A couple of days ago I was asked about my fame on Instagram. The totally earnest question about how I got 4’000 people to follow my daily #ootd and occasional smoothie post made me smirk. Not only because 4k is as close to fame on Instagram as for your granny to understand why the f*ck you’d prepare your breakfast to look perfect on a picture, but also because the person asking was from my university – a place that prides itself to educate people in business better than a lot of other places do. I’ve decided to say a couple of words about my insane fame and that of so called influencers, just a quick shoutout, really, to make sure we’re all on the same page here…

It’s a weird world that we live in, I know – people are posting pictures of their life in order for other people to like and comment on them and hopefully follow them. What used to be denounced as narcissism or socially awkward for one reason or another, has long evolved in a huge business. Yes, I believe that Chiara Ferragni and other ‘pioneers’ started their blogs in order to share their style and interests, without really thinking about actively providing inspiration for other people, but that time has long gone. Already Kristina Bazan didn’t start by borrowing bags from friends and taking pictures of outfits just because she couldn’t find another hobby. That girl came with a purpose. I am absolutely sure that nowadays most people who open a new Instagram account and put some effort in it don’t do it just for the fun of it. They are hoping to become an influencer, too.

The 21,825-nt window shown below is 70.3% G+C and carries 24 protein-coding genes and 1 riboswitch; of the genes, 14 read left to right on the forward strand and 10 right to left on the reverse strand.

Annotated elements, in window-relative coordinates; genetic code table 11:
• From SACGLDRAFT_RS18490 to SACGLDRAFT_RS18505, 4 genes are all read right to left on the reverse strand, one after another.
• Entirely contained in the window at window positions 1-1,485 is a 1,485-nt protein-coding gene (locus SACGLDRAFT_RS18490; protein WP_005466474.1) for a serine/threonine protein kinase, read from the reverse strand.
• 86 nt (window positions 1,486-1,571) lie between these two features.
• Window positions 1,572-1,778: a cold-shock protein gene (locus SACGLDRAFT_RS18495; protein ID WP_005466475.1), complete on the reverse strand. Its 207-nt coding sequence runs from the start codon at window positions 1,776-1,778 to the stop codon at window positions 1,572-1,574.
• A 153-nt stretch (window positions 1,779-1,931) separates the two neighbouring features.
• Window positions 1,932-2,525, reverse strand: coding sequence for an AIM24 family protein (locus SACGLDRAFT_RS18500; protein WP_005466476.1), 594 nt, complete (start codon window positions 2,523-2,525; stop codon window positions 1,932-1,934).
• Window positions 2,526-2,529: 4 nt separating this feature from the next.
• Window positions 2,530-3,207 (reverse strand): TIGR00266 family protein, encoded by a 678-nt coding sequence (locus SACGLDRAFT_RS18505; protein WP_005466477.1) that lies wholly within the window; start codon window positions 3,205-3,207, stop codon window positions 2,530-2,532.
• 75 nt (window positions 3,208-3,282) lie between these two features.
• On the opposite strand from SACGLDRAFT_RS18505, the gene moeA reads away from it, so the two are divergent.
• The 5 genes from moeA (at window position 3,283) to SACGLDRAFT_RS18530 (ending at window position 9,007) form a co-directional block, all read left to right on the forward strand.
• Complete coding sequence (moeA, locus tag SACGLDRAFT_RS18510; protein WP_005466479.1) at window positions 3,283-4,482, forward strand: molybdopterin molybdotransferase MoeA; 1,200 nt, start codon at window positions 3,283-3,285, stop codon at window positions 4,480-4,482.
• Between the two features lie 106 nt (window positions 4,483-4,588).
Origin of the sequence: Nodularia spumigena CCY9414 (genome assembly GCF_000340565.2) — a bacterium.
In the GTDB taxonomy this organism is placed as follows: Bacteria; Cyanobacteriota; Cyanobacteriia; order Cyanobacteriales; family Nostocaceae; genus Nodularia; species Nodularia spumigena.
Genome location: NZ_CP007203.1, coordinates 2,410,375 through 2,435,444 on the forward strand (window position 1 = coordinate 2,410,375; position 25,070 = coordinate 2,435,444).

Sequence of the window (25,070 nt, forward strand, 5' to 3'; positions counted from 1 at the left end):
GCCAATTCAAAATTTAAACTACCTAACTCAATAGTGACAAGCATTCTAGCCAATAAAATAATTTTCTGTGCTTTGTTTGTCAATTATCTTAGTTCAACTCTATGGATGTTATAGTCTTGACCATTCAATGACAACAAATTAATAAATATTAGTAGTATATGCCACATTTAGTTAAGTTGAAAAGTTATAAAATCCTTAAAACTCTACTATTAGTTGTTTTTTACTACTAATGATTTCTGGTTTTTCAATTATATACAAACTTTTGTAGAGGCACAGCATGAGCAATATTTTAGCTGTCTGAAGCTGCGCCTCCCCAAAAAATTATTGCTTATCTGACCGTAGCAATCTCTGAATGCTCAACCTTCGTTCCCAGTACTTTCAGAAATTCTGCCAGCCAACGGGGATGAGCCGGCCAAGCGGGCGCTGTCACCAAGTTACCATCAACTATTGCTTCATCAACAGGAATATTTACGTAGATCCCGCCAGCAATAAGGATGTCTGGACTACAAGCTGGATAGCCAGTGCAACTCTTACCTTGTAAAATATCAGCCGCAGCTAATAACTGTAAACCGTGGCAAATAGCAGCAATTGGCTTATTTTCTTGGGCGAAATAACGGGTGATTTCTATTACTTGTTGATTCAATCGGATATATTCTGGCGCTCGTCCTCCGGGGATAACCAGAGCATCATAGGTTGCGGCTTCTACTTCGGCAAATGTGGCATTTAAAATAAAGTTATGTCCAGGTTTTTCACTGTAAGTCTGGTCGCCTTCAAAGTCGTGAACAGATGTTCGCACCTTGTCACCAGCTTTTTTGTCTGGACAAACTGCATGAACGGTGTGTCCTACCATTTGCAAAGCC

So… influencers – am I the only one who can’t f*cking hear that world anymore? Influencers is the new ‘model’ – everybody with a f*cking Instagram profile and +10k followers calls himself an influencer these days. I don’t know how often I have already stumbled upon this and thought to myself how I’d love to grab that person’s hair and hold their face under a water jet until he or she tells me how exactly having 8k creepy dudes from some arabic country following you makes you an influencer. Because that’s what 90% of every thousand followers you have consist of: creepy men looking to send you dick pics and people with other really weird preferences, fake follower accounts, business accounts of whatever dump that actually doesn’t need an Instagram account or people who just follow you in the hope you might follow back, but unfollow if you don’t. I invite you to make an analysis of the followers of a random public profile.